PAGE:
The ads were those of L. Hawley, Nash, and Company for their new distillery to be in operation by December 1; John Allen & Company's New Store on the corner of Main and Huron streets; the administrator's notice in the estate of Nathaniel Brundage;
T. W. and Moses Merrill's "Select School, for young Gentlemen and Ladies in Ann Arbor village"; Israel Branch's apple trees for sale; and Castle Southerland's new gun-smith factory in the village. There was also the advertisement of "General" Edward Clark, a prominent citizen then and later, for a lad to work in his store. Clark also wanted a "few thousand bushels of grain, for which a fair price will be paid in goods or whiskey." When Chapman and Company published their History of Washtenaw County in 1881 and included a summary of the contents of this first issue and its advertisements, it was felt necessary to explain this apologetically:
To those who know the General's strong temperance principles, this will seem strange, but it must be remembered that in the good old days whisky was regarded as a necessity which no one could do without.4
Page two of the Western Emigrant contained the editor's statement of policy:
It shall be the constant aim of the Editor to promote correct principles, and exhibit impartial information relative to the merit and qualifications for candidates for important public offices. Whenever the public good requires it, public men and measures shall be freely and fearlessly canvassed. He will espouse constitutional principles -advocate and enforce a plain system of common sense.
But this was nat all. In answer to a nate fram Samuel W. Dexter requesting the newspaper's views an Freemasonry, Editor Simpsan wrote:
I have only to say, that the columns of the Emigrant, shall, so long as under my directian, be open to a full investigatian af Free Masonry and Anti-Masonry - that the press shall be free and untrameled - that the accused shall be heard and an opportunity of defence [offered].
Nothing is known of the press on which the Emigrant was printed or haw it arrived in Ann Arbor. It is safe to guess that it was an old press sold by some printer in the East who had prospered enough to purchase a newer and better one, that it came to Detroit by ship over Lake Erie, and from there was brought to Ann Arbor in one of two ways, either by wagan directly west or by boat down the Detroit River to the mauth af the Huron River and then up to Snow's Landing, now under the water at Ford's Pond, and by land the rest of the way. Those were the two routes by which merchandise was at first sent from Detroit to the settlements west of it. At any rate, the establishment of a newspaper was an accomplishment very much to the credit of its enterprising publisher as well as to the settlers who supparted it.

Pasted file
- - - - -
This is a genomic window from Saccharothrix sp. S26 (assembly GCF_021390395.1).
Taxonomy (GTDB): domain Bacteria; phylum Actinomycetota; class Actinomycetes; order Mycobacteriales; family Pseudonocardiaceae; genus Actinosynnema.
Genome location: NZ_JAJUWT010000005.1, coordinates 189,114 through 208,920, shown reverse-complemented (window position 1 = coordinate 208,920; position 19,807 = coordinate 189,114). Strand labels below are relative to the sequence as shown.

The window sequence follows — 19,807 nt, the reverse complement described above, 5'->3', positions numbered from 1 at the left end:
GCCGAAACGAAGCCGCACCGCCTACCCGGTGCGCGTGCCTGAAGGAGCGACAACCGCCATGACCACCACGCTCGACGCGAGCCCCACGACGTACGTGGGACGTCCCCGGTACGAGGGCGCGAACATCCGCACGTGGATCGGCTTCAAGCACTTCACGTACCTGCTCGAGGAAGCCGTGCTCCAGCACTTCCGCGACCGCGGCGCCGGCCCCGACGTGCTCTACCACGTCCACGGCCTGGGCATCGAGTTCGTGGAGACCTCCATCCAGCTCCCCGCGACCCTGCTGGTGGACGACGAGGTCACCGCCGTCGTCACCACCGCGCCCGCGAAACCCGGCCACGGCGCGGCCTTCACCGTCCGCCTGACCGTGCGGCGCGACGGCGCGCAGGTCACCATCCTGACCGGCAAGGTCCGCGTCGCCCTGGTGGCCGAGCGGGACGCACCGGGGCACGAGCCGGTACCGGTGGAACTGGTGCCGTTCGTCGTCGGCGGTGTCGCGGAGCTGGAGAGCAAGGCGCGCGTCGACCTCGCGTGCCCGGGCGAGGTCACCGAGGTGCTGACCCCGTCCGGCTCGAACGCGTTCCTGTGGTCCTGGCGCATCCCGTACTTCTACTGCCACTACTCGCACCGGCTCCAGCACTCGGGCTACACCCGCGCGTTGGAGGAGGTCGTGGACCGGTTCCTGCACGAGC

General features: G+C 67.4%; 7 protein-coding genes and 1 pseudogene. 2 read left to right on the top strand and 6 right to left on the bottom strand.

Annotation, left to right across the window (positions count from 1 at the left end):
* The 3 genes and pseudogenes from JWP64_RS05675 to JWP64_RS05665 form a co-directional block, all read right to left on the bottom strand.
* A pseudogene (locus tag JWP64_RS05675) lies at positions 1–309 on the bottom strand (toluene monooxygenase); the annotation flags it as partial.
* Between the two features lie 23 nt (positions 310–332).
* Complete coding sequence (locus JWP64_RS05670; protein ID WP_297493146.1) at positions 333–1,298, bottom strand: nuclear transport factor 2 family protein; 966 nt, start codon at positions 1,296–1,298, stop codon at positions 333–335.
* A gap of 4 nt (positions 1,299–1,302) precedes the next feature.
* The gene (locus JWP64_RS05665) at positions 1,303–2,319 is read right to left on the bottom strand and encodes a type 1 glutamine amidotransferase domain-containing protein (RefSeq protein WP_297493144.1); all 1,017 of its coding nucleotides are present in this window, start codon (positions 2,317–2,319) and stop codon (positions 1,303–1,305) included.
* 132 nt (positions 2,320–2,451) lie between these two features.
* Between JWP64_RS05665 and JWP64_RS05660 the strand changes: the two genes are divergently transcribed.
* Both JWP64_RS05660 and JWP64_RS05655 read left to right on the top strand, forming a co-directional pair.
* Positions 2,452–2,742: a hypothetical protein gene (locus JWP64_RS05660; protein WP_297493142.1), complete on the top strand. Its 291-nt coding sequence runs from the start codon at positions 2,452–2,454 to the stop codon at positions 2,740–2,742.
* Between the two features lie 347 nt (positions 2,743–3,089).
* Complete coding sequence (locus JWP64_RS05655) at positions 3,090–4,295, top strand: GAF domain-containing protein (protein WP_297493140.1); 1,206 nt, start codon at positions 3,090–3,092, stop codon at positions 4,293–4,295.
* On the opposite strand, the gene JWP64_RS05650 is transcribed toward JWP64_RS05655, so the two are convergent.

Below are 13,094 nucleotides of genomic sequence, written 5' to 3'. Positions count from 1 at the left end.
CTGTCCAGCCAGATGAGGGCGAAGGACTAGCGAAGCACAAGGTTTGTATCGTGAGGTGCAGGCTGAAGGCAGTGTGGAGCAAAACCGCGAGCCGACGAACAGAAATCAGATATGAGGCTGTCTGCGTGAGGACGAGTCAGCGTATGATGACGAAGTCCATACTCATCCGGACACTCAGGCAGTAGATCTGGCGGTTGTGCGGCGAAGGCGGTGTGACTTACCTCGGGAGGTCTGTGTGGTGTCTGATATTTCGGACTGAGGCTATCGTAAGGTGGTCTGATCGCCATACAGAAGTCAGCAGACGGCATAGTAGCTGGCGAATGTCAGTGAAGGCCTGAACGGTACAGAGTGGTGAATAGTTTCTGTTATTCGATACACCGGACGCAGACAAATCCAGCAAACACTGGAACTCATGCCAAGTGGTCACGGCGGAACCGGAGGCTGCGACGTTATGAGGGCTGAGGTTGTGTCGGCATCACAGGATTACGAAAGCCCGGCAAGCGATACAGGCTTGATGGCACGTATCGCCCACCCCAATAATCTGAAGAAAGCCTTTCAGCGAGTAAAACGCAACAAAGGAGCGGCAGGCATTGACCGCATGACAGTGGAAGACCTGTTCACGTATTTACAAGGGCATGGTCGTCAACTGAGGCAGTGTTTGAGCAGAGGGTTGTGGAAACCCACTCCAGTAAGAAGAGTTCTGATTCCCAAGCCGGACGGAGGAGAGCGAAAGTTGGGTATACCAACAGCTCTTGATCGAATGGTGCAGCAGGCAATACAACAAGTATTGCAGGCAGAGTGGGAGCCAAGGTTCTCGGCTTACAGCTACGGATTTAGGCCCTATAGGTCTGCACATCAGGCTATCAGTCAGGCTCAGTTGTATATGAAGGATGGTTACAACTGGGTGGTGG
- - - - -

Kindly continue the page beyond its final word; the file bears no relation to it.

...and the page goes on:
The first editor of the Emigrant, Thomas Simpson, known also to contempararies as "Elixir Boga," was typical of a certain type af frontier character. He was able, restless, impulsive, and of strong convictions. He is described as
a man of talent, though addicted to the excessive use of whiskey, and when under its influence his belligerent propensities were greatly increased. The peculiar sobriquet was given him on account of a phrase used by him when threatening an assault: "I will give him the Elixir Boga."
intensely Democratic in his politics, and during an election in Lower Saginaw, in 1836, while acting as clerk, his morning's libatians having taken effect, he struck George W. Bullock, one of the Whig delegation, a stunning blow in the face. Apparently this was because he thought Mr. Bullock was about to say something unfavorable to the Democratic Party!5
Not much is known about Simpson before he appears as editor and proprietor of the Emigrant. He was born in November or December 1786, which means that he was about forty-three years of age when he started his paper. He had a wife, Margaret, also born in 1786, and one son, John, born in 181l.6 Whether they were with him in Ann Arbor is uncertain, for they do not appear until after he had moved to Saginaw.
Simpson brought out only five issues of the Emigrant. In Number 5, of Wednesday, December 23, 1829, a change of ownership was announced. Samuel W. Dexter, Esq., and John Allen became the new proprietors beginning with the next issue, December 30. Simpson moved to Pontiac and organized the company that published the Oakland Chronicle, the prospectus of which appeared in the Detroit Northwestern Journal on April 28, 1830, with a policy statement:
The Chronicle will be conducted on principles derived from the Jeffersonian school of politics, in which the editor was taught, and in consonance with which he has uniformly acted.7
It is difficult to understand why Simpson, a staunch Democrat then and later, had concealed his principles when he started the
The Oakland Chronicle was published for only eleven months, between May 31, 1830, and April 22, 1831, after which it apparently failed. The press was transferred to Joseph Campau and Company of Detroit. Simpson took up land from the government in Bridgewater Township, Saginaw County, under a land grant dated June 22, 183l. If he went to farming, and he was remembered later in Saginaw as a farmer, he did not continue for long. We are told that in 1832 he took up residence in a small log house within the fort in Saginaw. He was postmaster of Saginaw from 1832 to 1834, justice of the peace of Saginaw Township from 1832 to 1836, later keeper of the lighthouse at the mouth of the Saginaw River (1847) - he was one of the signers of a petition for its erection in 1836 - and treasurer of Saginaw Township in 1850.8 He committed suicide in 1853.